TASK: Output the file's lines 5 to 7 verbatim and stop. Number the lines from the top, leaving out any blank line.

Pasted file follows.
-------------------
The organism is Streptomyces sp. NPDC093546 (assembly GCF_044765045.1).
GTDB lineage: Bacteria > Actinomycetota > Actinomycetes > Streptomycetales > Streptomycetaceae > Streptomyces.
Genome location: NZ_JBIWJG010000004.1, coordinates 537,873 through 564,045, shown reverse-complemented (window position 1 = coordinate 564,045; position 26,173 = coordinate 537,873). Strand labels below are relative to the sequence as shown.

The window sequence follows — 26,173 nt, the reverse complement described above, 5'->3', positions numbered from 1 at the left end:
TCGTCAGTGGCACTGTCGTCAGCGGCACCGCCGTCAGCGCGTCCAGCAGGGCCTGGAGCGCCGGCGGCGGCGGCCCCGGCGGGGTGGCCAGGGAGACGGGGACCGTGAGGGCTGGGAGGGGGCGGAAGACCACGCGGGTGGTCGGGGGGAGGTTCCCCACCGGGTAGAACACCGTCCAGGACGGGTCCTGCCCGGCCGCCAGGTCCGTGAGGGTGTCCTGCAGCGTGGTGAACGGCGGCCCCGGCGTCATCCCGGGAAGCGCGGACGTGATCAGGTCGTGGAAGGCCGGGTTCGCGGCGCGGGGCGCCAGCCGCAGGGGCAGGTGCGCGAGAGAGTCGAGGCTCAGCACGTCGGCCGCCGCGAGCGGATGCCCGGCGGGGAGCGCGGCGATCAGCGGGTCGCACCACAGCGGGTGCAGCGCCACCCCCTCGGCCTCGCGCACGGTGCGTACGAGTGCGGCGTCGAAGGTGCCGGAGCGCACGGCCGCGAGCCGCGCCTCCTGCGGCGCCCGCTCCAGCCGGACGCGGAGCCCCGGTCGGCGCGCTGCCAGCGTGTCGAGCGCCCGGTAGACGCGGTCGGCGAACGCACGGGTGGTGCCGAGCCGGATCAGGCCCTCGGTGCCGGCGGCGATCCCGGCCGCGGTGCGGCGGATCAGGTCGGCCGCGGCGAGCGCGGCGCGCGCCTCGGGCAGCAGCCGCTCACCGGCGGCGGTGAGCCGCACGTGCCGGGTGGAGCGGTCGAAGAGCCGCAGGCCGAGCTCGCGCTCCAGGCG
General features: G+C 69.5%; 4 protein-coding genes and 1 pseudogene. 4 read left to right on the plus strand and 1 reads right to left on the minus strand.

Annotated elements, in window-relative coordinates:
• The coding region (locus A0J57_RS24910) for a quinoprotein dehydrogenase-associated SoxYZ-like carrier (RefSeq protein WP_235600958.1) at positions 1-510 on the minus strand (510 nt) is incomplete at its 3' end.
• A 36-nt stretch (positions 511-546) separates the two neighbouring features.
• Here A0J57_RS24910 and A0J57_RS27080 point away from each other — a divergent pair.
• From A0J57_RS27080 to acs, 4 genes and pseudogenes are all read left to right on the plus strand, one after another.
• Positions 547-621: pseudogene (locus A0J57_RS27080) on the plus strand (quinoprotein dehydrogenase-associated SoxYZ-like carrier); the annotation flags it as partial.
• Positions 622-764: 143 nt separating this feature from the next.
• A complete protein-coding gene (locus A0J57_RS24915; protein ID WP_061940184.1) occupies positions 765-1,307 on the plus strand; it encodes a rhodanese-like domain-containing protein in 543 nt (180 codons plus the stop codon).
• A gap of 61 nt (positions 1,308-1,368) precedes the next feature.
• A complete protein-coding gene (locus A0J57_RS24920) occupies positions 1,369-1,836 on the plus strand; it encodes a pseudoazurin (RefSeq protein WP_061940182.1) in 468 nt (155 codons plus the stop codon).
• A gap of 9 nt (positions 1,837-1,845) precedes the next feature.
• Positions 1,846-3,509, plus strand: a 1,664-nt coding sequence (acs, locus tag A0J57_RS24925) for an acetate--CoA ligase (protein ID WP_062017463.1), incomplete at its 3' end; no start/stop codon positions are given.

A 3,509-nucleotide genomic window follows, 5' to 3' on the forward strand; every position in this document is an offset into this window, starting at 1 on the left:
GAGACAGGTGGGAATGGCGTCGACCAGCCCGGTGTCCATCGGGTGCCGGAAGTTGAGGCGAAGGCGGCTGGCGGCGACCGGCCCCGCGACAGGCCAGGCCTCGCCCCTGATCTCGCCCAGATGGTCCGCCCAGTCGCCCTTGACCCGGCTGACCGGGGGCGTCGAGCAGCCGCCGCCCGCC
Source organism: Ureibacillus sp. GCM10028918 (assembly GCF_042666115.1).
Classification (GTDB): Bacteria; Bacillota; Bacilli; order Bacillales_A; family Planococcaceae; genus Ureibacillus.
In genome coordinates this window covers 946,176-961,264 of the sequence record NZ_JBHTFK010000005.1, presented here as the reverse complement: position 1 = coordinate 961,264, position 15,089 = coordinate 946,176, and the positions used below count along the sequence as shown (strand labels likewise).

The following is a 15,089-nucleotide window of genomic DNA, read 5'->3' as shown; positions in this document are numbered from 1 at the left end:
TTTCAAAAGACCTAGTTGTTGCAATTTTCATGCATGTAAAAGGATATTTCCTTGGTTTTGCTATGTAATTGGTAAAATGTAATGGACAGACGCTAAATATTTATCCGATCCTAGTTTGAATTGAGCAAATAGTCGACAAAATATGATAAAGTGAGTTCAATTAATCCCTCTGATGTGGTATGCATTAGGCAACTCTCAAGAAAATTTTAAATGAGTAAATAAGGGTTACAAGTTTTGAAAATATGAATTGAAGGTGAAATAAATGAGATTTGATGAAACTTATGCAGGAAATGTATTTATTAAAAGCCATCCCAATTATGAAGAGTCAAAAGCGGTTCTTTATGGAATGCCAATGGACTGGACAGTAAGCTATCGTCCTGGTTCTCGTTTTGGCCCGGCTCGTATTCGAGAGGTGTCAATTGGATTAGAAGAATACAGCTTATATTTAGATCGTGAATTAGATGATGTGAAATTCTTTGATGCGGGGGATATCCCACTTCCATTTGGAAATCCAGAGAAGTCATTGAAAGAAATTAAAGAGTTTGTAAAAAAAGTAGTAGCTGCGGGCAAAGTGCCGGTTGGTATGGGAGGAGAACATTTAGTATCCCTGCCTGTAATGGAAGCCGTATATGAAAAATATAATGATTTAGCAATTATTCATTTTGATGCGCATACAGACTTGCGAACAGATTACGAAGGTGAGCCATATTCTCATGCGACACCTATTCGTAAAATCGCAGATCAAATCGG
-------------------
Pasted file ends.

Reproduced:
TCGTCAGTGGCACTGTCGTCAGCGGCACCGCCGTCAGCGCGTCCAGCAGGGCCTGGAGCGCCGGCGGCGGCGGCCCCGGCGGGGTGGCCAGGGAGACGGGGACCGTGAGGGCTGGGAGGGGGCGGAAGACCACGCGGGTGGTCGGGGGGAGGTTCCCCACCGGGTAGAACACCGTCCAGGACGGGTCCTGCCCGGCCGCCAGGTCCGTGAGGGTGTCCTGCAGCGTGGTGAACGGCGGCCCCGGCGTCATCCCGGGAAGCGCGGACGTGATCAGGTCGTGGAAGGCCGGGTTCGCGGCGCGGGGCGCCAGCCGCAGGGGCAGGTGCGCGAGAGAGTCGAGGCTCAGCACGTCGGCCGCCGCGAGCGGATGCCCGGCGGGGAGCGCGGCGATCAGCGGGTCGCACCACAGCGGGTGCAGCGCCACCCCCTCGGCCTCGCGCACGGTGCGTACGAGTGCGGCGTCGAAGGTGCCGGAGCGCACGGCCGCGAGCCGCGCCTCCTGCGGCGCCCGCTCCAGCCGGACGCGGAGCCCCGGTCGGCGCGCTGCCAGCGTGTCGAGCGCCCGGTAGACGCGGTCGGCGAACGCACGGGTGGTGCCGAGCCGGATCAGGCCCTCGGTGCCGGCGGCGATCCCGGCCGCGGTGCGGCGGATCAGGTCGGCCGCGGCGAGCGCGGCGCGCGCCTCGGGCAGCAGCCGCTCACCGGCGGCGGTGAGCCGCACGTGCCGGGTGGAGCGGTCGAAGAGCCGCAGGCCGAGCTCGCGCTCCAGGCG
General features: G+C 69.5%; 4 protein-coding genes and 1 pseudogene. 4 read left to right on the plus strand and 1 reads right to left on the minus strand.

Annotated elements, in window-relative coordinates: